Deep Space Quest for Life's Origins Atmospheric, Philisophical and 3D Thrilling

by Tony Rutherford , HNN Entertainment Editor
Scene from "Prometheus"
Scene from "Prometheus"
Provided by 20th Century Fox

Let’s get one point out of the way: Space travel fantasy lends itself marvelously to 3-D, so “Prometheus” ranks as the best science-fiction 3D since “Avatar.” Ridley Scott knew better than to slip in shoddy ‘point at the audience’ scenes; he did not have to. The star ship, new planet, and discovered life forms all lend themselves to the technology. Don’t brush off this assessment quickly, directors in the “Alien” franchise included James (“Aliens,” “Avatar,” “Titanic”) Cameron and David ( “Girl with Golden Tattoo,” “Social Network”)  Fincher .

Lauded as a prequel to “Alien,” the production has a deeper philosophical edge (think “2001 : A Space Odyssey”) mixed into the search for beings on other planets like ourselves. When released in 1979, Sigourney Weaver pioneered  action heroine, Ripley, in that franchise. Charlize (“Snow White and the Huntsman,” her Oscar winning “Monster” and “Young Adult”) Theron shares the strong female lead with Noomi (“Girl with Dragon Tattoo” series) Rapace.  Theron’s  demanding and dominating corporate commander Ms. Vickers has a selfish, emotionless off the scale (apparent) financial gain agenda. She pairs well in a pseudo boy meets girl intellectual jousts with David (played by Michael Fassbender), a humanoid whose voice has the same flat, logical and monotony as that of the Hal 9000 computer (Douglas Rain in “2001”). As a likely faceoff to the classic, the astronaut Keir Dullea played was named Dave Bowman.  

Biologist/scientist Elizabeth Shaw has a  giddiness towards discovery and research. However, she’s not lost all empathy toward others and despite implications of searching life’s origins, she still chooses to hold a traditional belief.

Ambiguity replaces dark upchuck chills as a string of ancient drawings lead biologists, geologists, and corporate executives into deep space to find a possible “engineer” for life on Earth. A few spoilers lead to better absorption, especially this early one: The opening scene naked life form on Earth occurs in a predecessor to recorded history. The solution drunken , for better or worse, leads to the evolvement of life.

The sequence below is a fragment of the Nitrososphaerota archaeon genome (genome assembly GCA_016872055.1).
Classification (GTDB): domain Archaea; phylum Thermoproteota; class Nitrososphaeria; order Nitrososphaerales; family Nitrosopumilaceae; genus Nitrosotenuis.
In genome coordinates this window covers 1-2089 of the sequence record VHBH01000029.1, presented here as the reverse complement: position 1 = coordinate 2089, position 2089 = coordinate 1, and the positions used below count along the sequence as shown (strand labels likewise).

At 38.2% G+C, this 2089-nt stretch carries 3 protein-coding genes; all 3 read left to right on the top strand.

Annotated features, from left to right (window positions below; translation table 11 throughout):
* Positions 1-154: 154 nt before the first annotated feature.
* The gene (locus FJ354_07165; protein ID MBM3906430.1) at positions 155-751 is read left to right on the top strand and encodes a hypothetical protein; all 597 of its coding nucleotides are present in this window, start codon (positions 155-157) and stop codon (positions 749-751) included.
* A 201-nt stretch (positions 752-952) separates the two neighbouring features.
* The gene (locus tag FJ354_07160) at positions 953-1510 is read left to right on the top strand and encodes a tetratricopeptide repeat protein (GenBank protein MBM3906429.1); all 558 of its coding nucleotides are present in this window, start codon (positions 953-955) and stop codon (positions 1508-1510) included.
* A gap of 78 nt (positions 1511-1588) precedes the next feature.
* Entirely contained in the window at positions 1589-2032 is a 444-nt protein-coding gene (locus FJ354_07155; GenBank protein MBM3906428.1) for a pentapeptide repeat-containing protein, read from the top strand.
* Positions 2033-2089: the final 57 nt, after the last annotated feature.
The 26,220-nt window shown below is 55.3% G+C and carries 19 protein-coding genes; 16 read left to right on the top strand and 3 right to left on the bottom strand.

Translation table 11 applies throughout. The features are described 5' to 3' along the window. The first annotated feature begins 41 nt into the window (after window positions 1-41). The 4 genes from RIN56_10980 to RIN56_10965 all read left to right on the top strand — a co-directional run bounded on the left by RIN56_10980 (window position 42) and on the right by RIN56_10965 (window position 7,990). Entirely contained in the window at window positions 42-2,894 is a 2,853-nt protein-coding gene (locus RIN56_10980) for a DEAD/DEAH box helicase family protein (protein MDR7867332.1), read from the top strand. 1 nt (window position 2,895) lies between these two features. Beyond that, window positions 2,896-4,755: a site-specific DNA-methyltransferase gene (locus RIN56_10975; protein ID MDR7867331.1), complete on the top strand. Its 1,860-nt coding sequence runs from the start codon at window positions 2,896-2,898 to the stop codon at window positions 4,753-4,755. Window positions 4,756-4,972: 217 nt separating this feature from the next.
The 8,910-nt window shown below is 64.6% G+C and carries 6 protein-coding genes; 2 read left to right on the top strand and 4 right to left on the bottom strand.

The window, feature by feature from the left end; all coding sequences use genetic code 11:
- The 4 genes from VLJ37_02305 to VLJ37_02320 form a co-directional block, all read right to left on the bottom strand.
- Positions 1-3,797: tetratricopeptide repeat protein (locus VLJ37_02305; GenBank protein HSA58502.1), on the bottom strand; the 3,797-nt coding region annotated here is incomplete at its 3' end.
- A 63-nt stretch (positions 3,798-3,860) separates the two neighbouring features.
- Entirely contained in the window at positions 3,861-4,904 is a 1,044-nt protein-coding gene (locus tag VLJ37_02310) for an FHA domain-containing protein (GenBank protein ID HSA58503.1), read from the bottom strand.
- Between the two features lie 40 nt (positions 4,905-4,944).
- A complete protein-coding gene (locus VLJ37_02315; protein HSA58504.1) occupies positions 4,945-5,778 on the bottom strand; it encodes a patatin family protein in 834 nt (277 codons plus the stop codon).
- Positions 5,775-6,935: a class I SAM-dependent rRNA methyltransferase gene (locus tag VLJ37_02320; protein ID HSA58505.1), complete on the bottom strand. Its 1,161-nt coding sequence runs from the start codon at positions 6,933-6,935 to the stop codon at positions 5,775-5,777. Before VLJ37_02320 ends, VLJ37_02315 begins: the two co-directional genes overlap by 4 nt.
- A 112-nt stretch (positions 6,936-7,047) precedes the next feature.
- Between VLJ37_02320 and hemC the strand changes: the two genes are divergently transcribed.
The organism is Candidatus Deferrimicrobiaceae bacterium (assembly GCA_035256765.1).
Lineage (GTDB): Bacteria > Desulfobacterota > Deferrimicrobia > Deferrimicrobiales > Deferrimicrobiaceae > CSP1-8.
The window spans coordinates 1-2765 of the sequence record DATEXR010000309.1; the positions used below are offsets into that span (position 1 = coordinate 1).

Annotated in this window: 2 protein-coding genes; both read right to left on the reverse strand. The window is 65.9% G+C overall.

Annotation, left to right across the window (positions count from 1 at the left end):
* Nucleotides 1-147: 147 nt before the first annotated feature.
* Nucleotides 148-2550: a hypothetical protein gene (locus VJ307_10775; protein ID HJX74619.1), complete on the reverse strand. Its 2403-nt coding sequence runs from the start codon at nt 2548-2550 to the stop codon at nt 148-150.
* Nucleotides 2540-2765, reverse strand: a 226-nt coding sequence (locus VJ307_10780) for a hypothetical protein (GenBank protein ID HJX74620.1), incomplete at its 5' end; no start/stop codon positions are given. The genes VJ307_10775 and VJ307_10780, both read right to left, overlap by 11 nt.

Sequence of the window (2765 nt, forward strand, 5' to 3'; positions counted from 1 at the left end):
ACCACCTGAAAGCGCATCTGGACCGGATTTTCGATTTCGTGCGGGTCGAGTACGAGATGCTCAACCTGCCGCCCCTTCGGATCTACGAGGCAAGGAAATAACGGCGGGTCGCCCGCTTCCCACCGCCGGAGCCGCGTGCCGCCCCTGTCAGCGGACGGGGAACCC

Unlike “2001” which left wide story gaps filled by classical music, star vistas, and Hal 9000 conversation with the astronaut, “Prometheus” has philosophical/theosophical banters. “Choosing to believe” becomes a buzz word for faith. What if “God” did not “create” us, rather, the inhabitants of Earth descended from a different species that once visited the planet and set a life chain in action?  Temporarily accepting the thesis leads to a further stretch, where did these accidental life engineers come from and who created them?

Symbolically, the cross hanging from  Ms. Shaw’s neck disappears when “contaminated” by the new planet’s air then, she reaches out for it.

Left undeveloped, the pursuit of a fountain of youth (or banishment of death) by mission financiers,  the Wayland Corporation. Ms. Theron hints sinister foundations, but when creature battles gain momentum, these societal queries vanish, except we now have a winding thriller scenario of the ‘who will survive’ variety.

Atmospheric surprisingly well lighted caves dominate, which allow close up foreshadowing to permit viewers knowledge of which the characters have yet to obtain .

A more ‘thinking’ voyage does not translate to a lack of reptile-like creepy crawlers ingesting unwilling living bodies. Scott has the trademark flesh exploding from within segments, just not as often. Intensity increases as the embryonic skin contortions take on a predictably unpredictable outcome courtesy of the SNL expression “deep thoughts.”

Ultimately, survival trumps thesis, leaving a want of more mental challenges after the 3D actions kicks off. Call this a hunch just a mainstream corporate collapse, which dilutes the quest for meaning.

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